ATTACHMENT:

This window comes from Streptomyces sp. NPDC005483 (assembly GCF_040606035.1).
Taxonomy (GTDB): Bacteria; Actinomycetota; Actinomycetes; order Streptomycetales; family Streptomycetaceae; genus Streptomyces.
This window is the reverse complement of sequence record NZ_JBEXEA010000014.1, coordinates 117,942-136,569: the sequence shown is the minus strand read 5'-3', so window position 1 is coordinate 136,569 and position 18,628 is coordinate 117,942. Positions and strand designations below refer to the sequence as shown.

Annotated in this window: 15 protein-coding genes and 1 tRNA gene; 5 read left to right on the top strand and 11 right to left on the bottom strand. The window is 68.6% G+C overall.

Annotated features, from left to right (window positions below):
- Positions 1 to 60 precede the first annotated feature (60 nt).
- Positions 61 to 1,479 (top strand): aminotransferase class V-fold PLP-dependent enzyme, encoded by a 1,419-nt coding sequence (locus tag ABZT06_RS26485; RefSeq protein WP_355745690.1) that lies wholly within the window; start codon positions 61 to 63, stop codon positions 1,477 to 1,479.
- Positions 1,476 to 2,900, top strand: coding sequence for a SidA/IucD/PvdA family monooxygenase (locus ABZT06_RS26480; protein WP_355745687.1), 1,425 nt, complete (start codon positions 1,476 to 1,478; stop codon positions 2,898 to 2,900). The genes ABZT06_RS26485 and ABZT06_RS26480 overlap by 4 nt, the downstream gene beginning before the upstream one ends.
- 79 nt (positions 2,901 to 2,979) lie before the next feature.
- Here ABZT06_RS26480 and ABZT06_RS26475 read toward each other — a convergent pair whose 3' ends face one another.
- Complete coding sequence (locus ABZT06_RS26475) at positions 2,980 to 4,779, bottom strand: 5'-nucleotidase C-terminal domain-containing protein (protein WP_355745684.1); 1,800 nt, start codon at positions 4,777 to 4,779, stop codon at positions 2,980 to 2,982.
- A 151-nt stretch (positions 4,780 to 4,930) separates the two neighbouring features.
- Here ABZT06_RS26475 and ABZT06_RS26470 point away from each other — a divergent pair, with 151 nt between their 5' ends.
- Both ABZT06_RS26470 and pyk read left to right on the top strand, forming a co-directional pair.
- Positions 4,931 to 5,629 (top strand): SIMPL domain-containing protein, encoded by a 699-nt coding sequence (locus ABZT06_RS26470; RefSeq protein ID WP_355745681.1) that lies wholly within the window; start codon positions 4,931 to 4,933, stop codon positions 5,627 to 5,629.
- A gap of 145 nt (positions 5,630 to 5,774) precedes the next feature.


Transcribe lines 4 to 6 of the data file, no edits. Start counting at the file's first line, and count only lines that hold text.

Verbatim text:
Annotated in this window: 15 protein-coding genes and 1 tRNA gene; 5 read left to right on the top strand and 11 right to left on the bottom strand. The window is 68.6% G+C overall.

Annotated features, from left to right (window positions below):
- Positions 1 to 60 precede the first annotated feature (60 nt).